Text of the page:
Former U.S. special climate envoy Todd Stern, who helped craft the Paris deal, put the UAE agreement as number five in his list of significant climate meetings, with Paris first.
Stern’s colleague at the RMI think-tank, CEO Jon Creyts, put this year’s deal second only to Paris “precisely because the message is comprehensive, economywide. It also engaged the private sector and local communities at a scale that is unprecedented. The U.S. and China were once again united in leadership mode while voices of the most vulnerable were heard.”
Power Shift Africa’s Mohamed Adow also thought it ranked second only to Paris: “This COP saw the loss and damage fund established, it finally named the cause of the climate crisis — fossil fuels — for the first time and it committed the world to transition away from them, with action required in this decade. That is a lot more than we get from most COPs.”
Johan Rockstrom, a scientist who heads the Potsdam Institute for Climate Impact Research in Germany, praised what happened, but like so many others who ranked it high, also saw problems.
“Finally, we have a plan the world can work with towards a phase-out of oil, coal and gas. It is not perfect, by far, and not entirely aligned with science, but it is something we can work with,” Rockstrom said in an email. “Will it deliver 1.5°C (even if implemented)? The answer is no.”
The problem is the agreement has too many loopholes that allow countries to continue producing and even expand use of fossil fuels, said Center for Biological Diversity’s Jean Su. She also cited a portion of the text that allows for “transitional” fuels — a term the industry often uses for natural gas that isn’t as polluting as coal but still contributes to warming.
“Politically it broke a major barrier, but it also contained poison pills that could lead to the expansion of fossil fuels and climate injustice,” she said.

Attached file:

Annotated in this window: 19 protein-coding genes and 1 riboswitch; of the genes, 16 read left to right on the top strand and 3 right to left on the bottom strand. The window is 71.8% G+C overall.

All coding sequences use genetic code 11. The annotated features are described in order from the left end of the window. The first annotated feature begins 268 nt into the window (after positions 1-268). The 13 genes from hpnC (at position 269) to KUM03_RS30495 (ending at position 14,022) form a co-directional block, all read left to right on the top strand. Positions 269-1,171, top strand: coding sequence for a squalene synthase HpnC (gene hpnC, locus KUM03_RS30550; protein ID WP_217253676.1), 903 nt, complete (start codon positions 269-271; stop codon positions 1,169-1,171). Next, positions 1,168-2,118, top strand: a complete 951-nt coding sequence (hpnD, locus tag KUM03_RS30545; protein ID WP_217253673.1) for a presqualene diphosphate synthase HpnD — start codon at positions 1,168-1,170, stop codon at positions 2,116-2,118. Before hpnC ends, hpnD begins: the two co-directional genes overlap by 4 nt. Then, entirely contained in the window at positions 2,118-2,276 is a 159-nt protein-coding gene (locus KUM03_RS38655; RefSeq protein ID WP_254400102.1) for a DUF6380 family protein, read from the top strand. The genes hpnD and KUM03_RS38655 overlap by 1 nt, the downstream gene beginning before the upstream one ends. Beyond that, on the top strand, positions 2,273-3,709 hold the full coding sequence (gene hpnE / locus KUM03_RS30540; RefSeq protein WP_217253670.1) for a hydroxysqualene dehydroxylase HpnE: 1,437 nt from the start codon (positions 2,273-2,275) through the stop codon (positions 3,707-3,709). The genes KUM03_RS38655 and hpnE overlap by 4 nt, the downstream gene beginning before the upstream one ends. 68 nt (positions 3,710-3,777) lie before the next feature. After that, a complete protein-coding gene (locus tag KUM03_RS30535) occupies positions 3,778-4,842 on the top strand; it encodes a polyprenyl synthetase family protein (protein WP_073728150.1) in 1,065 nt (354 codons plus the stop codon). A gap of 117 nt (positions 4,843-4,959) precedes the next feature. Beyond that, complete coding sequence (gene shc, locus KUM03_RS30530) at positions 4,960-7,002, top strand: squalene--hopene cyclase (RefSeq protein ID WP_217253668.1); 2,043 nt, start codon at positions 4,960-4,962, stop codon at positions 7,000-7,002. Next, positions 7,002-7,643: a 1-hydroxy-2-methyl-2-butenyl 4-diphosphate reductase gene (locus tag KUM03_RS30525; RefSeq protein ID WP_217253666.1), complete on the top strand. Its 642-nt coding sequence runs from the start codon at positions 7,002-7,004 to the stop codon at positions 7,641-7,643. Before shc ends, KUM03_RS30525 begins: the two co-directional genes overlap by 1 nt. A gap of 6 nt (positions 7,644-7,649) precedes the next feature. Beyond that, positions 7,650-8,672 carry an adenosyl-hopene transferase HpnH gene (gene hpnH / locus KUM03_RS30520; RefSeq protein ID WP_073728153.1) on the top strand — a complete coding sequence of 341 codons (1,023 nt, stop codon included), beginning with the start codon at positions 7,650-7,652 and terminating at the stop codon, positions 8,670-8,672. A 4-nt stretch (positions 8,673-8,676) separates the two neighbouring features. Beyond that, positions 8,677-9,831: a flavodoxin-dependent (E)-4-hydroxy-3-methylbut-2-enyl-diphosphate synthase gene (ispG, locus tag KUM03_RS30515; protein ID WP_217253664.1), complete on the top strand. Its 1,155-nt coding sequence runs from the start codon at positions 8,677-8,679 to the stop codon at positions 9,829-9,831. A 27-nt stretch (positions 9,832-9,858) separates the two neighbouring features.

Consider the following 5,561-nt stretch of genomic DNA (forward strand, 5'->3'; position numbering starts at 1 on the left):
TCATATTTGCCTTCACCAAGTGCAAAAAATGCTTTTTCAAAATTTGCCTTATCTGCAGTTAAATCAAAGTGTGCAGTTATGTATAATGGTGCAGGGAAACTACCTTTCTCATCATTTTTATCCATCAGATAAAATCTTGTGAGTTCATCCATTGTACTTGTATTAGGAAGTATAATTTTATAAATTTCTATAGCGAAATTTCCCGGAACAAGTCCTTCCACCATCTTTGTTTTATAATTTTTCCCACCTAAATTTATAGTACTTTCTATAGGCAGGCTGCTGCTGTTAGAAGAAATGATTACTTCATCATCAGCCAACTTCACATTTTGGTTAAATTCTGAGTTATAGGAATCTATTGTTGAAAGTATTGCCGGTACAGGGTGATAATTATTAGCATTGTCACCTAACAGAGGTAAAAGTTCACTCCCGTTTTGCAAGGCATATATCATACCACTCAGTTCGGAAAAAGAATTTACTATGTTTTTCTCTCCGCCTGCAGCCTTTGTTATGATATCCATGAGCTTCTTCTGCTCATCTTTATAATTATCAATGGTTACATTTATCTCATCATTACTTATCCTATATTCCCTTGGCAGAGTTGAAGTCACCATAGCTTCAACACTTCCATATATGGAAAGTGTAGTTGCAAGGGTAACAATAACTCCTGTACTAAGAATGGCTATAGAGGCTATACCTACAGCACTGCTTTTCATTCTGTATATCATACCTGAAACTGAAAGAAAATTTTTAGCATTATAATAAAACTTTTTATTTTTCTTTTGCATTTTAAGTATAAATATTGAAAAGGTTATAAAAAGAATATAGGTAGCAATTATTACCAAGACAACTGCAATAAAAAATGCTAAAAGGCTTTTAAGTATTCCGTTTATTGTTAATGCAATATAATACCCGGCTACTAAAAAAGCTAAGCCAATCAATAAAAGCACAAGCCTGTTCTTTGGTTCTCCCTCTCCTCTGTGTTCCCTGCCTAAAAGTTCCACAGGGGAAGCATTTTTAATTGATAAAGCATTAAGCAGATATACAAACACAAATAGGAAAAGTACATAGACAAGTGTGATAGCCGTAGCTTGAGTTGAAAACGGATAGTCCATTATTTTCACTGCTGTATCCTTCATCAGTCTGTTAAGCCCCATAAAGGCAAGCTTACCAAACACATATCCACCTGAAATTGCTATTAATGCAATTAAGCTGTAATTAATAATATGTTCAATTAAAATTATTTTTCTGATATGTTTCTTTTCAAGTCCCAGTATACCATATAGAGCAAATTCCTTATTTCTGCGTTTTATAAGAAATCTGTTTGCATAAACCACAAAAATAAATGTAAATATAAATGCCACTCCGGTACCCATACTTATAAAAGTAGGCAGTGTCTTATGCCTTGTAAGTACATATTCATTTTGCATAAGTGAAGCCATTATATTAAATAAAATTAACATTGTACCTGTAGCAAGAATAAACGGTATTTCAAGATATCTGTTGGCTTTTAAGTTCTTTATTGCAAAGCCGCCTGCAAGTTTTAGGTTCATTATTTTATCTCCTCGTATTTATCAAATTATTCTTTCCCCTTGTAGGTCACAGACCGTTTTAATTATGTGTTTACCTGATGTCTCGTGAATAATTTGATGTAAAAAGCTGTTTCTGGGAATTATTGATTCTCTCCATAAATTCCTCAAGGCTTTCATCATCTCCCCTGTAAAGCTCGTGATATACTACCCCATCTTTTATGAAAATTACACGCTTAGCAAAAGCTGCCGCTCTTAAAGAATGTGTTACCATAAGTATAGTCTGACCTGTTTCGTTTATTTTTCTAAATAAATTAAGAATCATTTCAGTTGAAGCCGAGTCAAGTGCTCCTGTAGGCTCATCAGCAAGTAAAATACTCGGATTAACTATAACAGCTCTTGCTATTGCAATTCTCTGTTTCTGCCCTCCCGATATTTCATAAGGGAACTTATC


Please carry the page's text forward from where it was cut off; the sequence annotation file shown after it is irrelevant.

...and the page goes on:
Joanna Depledge, a climate negotiations historian at Cambridge University in England, said the idea that the weak language is “somehow seen as a triumph” shows the world is in trouble, Depledge said.
“The yawning chasm between science and policy, between intention and action, barely shifted in Dubai,” she added.
Scientists were among those who ranked the UAE deal low.
“In the context of these previous, truly significant COPs, Dubai is a pipsqueak,” said Princeton University climate scientist Michael Oppenheimer, who is also a professor of international affairs.
The agreement language was “like promising your doctor that you will ‘transition away from doughnuts’ after being diagnosed with diabetes,” said University of Pennsylvania climate scientist Michael Mann. “The lack of an agreement to phase out fossil fuels was devastating.”
Mann, like former U.S. Vice President Al Gore, called for a dramatic reform of the COP process. For his part, Gore said it’s too early to judge this COP’s significance, but he’s unhappy with the slow progress.
“It’s been 31 years since Rio, and eight since the Paris Agreement,” Gore said. “Only now are we even summoning the political will to name the core problem, which has otherwise been blocked by fossil fuel companies and petrostates.”
Gore and others still have hope, though.
“I think 1.5 is achievable,” said Thibyan Ibrahim, who led negotiations on adaptation on behalf of the Alliance of Small Island States. “You need to ensure that people are going to do the things that they have said they’ll do, that the pledges will be actually reached and that commitments will be followed through.”